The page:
A hatchery program that has since 1991 focused, primarily, on preserving genetic materials and avoiding extinction of a species is poised to take the next steps toward recolonizing three high country lakes, two of which that have long been empty, with anadromous, naturally produced Snake River sockeye salmon.
The first step is to create a hatchery devoted exclusively to raising enough smolts – young fish ready to make their migration to the Pacific Ocean – to fuel a major resurgence in the number of adult sockeye that return to the basin to spawn.
The master plan for that hatchery was reviewed this winter by the Independent Scientific Review Panel as part of the Northwest Power and Conservation Council’s three-step process for evaluating hatchery proposals. The ISRP in its review completed last month said the master plan “meets scientific criteria (qualified).” The panel outlined six qualifications/recommendations that it said could be addressed during the second step of the process.
“The Master Plan is well written and addresses a challenging situation. Currently Snake River sockeye salmon are under full-lifecycle captive culture, and the ISRP has recognized that a step toward establishing a self-sustaining natural population is likely to include first establishing a self-sustaining anadromous hatchery program,” the ISRP review says. “The current program uses Lower Snake River Compensation Plan hatchery facilities, and it is understandable from a variety of standpoints that a facility dedicated to Snake River sockeye salmon is desirable.”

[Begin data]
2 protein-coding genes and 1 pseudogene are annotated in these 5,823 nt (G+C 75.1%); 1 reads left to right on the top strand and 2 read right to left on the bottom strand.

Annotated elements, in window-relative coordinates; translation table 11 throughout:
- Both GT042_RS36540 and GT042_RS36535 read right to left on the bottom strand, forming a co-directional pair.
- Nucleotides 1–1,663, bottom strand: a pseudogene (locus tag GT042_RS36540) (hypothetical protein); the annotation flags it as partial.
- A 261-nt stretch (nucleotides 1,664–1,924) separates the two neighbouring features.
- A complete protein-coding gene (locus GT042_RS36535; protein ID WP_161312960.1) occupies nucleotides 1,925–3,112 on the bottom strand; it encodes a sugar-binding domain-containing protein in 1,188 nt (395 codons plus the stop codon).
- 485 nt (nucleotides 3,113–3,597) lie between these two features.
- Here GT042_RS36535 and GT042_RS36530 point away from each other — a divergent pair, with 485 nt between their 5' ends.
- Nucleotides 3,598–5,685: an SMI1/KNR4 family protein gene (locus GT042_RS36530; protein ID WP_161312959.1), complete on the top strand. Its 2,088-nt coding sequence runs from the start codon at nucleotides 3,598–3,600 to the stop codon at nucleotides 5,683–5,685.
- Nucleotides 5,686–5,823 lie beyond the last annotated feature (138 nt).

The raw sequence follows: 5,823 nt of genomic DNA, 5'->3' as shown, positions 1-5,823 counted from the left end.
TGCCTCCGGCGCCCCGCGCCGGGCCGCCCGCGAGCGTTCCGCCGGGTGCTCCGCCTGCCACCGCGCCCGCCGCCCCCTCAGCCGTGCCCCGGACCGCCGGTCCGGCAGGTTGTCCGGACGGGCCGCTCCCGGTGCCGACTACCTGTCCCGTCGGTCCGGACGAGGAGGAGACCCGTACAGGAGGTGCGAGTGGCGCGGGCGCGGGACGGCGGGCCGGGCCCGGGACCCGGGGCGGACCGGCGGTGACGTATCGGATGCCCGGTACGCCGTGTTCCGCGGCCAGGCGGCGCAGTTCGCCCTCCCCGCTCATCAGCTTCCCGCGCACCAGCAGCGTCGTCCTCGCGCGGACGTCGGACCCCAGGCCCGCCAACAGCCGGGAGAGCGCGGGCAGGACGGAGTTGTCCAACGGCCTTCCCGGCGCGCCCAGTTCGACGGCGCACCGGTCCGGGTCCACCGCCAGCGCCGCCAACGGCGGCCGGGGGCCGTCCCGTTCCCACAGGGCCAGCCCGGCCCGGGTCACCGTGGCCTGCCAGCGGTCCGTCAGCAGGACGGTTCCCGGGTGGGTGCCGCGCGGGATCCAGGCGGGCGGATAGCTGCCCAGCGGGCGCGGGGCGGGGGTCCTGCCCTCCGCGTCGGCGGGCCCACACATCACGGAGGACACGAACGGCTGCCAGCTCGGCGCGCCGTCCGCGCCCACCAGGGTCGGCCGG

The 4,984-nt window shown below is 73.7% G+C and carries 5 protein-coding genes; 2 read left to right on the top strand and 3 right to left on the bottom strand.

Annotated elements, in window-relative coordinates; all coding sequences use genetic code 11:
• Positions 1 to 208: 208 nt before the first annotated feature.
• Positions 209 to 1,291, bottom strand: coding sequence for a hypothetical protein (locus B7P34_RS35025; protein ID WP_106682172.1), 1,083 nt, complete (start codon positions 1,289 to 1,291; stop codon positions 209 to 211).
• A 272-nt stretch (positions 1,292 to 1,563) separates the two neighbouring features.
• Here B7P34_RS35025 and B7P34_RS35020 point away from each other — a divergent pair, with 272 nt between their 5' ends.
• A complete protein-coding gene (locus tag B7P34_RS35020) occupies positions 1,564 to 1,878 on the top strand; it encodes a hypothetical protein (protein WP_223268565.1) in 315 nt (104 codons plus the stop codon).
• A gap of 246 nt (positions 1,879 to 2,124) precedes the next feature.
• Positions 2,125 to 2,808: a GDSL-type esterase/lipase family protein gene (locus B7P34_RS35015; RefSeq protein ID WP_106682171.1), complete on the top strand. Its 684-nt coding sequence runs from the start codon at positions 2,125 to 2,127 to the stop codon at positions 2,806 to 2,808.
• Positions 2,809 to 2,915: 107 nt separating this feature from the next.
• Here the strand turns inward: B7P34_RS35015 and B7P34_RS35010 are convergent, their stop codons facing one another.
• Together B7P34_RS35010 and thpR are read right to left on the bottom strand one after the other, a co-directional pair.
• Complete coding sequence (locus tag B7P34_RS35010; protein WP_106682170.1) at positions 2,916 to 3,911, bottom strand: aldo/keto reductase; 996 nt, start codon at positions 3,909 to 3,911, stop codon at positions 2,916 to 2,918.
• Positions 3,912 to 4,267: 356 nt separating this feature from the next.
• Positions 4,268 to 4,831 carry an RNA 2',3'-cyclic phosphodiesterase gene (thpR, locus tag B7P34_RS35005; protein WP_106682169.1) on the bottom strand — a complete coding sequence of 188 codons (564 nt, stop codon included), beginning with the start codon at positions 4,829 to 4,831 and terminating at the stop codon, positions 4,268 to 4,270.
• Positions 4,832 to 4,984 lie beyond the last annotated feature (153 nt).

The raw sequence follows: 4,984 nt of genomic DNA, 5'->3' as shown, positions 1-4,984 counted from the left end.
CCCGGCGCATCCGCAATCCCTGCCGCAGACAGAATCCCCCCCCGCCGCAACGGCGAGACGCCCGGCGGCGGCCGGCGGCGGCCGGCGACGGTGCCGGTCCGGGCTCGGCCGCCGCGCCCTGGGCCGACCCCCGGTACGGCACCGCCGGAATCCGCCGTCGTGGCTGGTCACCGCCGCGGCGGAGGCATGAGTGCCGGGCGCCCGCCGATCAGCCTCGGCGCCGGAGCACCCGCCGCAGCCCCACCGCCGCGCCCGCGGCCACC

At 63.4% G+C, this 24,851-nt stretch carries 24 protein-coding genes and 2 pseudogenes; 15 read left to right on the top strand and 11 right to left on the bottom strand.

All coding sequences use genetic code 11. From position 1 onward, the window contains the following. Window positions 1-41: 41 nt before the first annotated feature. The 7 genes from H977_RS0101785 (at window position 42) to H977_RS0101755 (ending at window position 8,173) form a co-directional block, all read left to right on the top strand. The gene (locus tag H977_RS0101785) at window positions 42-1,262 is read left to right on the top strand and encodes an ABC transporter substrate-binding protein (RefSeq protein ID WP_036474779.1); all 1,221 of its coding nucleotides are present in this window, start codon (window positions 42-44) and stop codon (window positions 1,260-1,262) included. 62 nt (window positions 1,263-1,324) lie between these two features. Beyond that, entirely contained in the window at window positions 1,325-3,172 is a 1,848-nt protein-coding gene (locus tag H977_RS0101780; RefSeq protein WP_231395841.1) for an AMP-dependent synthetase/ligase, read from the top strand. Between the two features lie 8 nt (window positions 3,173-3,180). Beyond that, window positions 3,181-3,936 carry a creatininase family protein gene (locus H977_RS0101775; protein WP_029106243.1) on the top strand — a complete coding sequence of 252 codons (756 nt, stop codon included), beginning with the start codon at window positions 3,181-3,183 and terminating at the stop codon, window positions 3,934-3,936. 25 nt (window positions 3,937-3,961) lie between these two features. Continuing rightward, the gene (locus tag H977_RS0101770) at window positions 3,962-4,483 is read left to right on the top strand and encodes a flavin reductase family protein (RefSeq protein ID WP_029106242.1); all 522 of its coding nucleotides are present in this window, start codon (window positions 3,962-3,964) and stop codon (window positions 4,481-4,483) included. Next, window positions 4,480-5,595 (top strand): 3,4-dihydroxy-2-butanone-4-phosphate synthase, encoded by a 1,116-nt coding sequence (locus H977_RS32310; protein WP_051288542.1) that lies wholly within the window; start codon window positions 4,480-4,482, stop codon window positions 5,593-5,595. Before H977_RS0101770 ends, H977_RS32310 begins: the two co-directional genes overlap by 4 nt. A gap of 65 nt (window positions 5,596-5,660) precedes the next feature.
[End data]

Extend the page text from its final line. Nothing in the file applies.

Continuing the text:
During its meeting in Boise this week the Council’s Fish and Wildlife Committee endorsed the project. The full Council will decide next month whether to accept the plan and send the Idaho Department of Fish and Game proposal into Step 2, more detailed planning. The Council recommends projects for funding through its Columbia River Basin Fish and Wildlife Program. The Bonneville Power Administration, which markets power generated in the federal Columbia-Snake power system, pays for the program.
The project involves renovating and adding to the Springfield Hatchery near Pocatello to produce between 400,000 and 1 million full-term smolts annually for release in the upper Salmon River subbasin in the Sawtooth basin.
The IDFG’s Snake River Sockeye Salmon Captive Broodstock Program has slowly built up smolt production to 150,000 and then almost 250,000 last year at existing facilities. But more rearing space was needed to meet the smolt production goals outlined in NOAA Fisheries’ 2008 Federal Columbia River Power System biological opinion and the 2008 memorandum of agreement between the state of Idaho, BPA and the federal agencies that operate the mainstem hydro projects. The BiOp describes mitigation actions that are necessary to avoid jeopardizing fish stocks that are listed under the Endangered Species Act.